Thursday, 28 June 2018
Questions without Notice
My question is to the Minister for Defence, Minister Payne. This Tuesday, I asked you to clarify exactly what the costs of the Triton drones would be. A check of Hansard will show that you didn't answer the question of what the costs would be. However, on ABC Radio that afternoon you said that you'd told the Senate what the costs would be. Could you now take the opportunity to clarify what the $3 billion to $4 billion price tag in the white paper refers to and what part of acquisition systems infrastructure or sustainment is included in that figure?
I can advise the Senate that the initial approved investment for the MQ-4C Triton, which was announced earlier this week, is $1.4 billion. The initial approved investment includes the first of the six Triton aircraft and associated systems, $364 million for new facilities and infrastructure and a $200 million cooperative development program with the United States Navy, which I also referred to in the Senate earlier this week, which will ensure that we are able to contribute directly to the development, production and sustainment of this aircraft. The total acquisition cost of the six aircraft and the associated systems is expected to be around $3 billion, which is indeed within the provision of the Integrated Investment Program. As was indicated in the white paper, that is a cost of around $3 billion to $4 billion.
This announcement is an important part of the government's long-term plan to provide Australia with one of the most advanced maritime patrol capabilities in the world that will assist us to support our borders and to support security in our region. It is a step change in capability for the Royal Australian Air Force. Our maritime area, as I've said here and elsewhere, covers approximately 10 per cent of the Earth's surface. What the Triton will be capable of, in addition to its work that it'll do with the P-8s, is supporting missions of over 24 hours duration, covering an area of over a million square nautical miles, which is actually larger than the full area of the state of Western Australia, in one exercise or one activity over 24 hours on station. It is a very significant capability and, together with the P-8A Poseidon, the Triton and Poseidon will work together as complementary systems, very much enhancing our antisubmarine warfare and our maritime strike capability as well as our ability to monitor and secure our important maritime— (Time expired)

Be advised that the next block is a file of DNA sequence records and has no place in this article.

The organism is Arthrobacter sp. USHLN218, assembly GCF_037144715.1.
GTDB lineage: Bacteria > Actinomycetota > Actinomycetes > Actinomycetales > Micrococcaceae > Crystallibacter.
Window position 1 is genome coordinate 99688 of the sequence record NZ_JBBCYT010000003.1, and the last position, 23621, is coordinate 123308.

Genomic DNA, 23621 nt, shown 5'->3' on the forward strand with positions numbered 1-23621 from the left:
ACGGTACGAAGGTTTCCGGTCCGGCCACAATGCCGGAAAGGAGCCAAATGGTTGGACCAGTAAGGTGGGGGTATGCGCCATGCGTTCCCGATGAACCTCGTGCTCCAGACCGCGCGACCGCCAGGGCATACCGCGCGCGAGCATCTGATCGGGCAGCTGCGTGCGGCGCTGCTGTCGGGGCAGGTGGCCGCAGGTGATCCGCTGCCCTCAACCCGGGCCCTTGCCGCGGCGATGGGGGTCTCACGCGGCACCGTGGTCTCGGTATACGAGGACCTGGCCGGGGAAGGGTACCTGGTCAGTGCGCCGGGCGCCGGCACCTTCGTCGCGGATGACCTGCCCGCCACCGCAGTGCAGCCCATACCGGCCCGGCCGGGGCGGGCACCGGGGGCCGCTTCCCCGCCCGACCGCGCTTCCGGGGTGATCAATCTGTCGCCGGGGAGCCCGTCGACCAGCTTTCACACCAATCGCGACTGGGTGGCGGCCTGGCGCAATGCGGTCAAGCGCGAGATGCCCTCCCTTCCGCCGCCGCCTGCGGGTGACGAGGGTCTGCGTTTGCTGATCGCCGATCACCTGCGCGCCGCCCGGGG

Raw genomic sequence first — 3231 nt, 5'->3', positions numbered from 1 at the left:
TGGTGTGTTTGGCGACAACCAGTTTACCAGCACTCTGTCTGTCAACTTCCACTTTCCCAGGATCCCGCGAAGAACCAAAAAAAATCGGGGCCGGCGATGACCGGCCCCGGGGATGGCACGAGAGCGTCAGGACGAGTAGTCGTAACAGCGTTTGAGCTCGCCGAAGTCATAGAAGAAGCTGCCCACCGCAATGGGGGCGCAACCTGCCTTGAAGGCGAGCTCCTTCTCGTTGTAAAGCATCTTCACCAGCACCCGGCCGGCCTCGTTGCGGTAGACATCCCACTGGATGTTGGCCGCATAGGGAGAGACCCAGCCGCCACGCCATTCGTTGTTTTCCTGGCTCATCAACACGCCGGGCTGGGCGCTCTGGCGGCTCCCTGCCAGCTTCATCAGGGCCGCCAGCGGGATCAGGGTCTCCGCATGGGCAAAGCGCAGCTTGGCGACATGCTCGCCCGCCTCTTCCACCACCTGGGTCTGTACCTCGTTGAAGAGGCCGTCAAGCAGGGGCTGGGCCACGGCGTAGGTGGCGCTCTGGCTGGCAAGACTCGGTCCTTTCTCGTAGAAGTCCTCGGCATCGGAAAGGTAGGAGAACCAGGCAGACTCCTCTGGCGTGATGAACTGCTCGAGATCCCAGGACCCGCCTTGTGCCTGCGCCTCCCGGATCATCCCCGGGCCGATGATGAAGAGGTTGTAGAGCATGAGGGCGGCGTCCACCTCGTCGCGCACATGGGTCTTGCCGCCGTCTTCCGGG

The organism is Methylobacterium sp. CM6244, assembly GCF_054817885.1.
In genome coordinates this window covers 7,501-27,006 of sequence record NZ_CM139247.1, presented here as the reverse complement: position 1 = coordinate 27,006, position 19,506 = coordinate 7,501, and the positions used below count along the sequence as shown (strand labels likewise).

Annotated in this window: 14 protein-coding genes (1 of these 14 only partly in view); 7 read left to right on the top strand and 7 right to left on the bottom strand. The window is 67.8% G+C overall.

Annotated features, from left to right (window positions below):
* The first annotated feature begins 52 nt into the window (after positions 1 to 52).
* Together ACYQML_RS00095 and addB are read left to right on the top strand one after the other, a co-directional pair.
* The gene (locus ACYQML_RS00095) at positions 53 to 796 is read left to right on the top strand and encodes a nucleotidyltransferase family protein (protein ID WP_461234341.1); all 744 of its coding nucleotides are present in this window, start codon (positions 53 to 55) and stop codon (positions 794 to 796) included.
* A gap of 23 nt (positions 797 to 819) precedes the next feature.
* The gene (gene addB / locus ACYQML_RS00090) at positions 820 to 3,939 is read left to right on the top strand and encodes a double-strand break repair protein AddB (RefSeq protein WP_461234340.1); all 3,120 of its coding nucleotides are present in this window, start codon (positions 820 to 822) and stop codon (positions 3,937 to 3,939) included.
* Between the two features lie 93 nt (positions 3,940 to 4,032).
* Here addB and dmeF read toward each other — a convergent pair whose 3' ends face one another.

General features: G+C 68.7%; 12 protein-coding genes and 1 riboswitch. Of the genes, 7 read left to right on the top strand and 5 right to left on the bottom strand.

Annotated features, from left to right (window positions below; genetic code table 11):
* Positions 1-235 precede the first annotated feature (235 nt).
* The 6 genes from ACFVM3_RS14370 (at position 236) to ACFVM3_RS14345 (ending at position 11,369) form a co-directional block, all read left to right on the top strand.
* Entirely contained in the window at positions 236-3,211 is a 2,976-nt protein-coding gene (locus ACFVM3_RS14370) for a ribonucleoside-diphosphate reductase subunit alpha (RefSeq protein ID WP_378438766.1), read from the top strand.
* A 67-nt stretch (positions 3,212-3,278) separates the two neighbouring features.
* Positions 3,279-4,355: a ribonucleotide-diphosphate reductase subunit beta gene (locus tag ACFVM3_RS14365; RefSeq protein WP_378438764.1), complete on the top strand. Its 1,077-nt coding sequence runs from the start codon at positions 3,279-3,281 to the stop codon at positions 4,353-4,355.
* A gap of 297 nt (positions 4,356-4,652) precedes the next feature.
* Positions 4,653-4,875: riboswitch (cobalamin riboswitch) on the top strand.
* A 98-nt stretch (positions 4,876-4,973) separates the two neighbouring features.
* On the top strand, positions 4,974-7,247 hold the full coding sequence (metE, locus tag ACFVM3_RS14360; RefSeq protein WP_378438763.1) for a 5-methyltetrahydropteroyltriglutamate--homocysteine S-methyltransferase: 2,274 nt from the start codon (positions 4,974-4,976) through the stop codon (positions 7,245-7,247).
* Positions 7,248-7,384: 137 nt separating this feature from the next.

You may remember, Minister, that on Tuesday I asked you about the $7 billion figure that had been quoted in the media. You said to the ABC that afternoon that the $7 billion figure covered the whole-of-life cost of the drones. You said that it would be just shy of $7 billion. Can you now confirm to the Senate that the total cost of acquiring these drones is nearly double what was quoted in the white paper?
No, that's not correct. As I indicated in my earlier comments and response to the Senate and to Senator Whish-Wilson's question, the total acquisition cost of the six aircraft, the associated systems, is estimated to be around $3 billion. Any reference to a figure of $6.9 billion includes the whole-of-life sustainment costs. The acquisition cost, which is recorded in the Integrated Investment Program, is most certainly the cost which is being adopted at this point.
On that point, Minister, your government has outlined $200 billion in procurement costs over the next decade. Does that include sustainment costs? How much is that $200 billion figure going to blow out once we look at the true costs of this defence expenditure? Can you tell us how these things are officially budgeted by the government?
The Integrated Investment Program, which was released in February 2016 with the Defence white paper, set out a very comprehensive plan to ensure that the Australian Defence Force was provided with the best capability it needs to do the job that government expects of it to protect Australia and our interests. In the matter which we are discussing here today, the MQ-4C Triton, the acquisition costs of that are clearly laid out in the white paper, and similarly with other platforms which the government has proceeded with acquiring and making decisions in relation to the acquisition of in recent—
A point of order: given I've only got 24 seconds left to get an answer to this specific question. Given what we've discovered today about the total costs of the Triton aircraft, how does that relate to the $200 billion that you've outlined? Can we expect that to be $400 billion—
Thank you very much, Mr President. In fact, what I was setting out for the senator—although he doesn't seem particularly interested in listening to it—is the way in which the Integrated Investment Program was determined, which was externally cost assured at the time. The acquisition program is a comprehensive one. It is going to ensure that the ADF is equipped in the way that it needs to be to protect Australia and our interests. That's the government's job.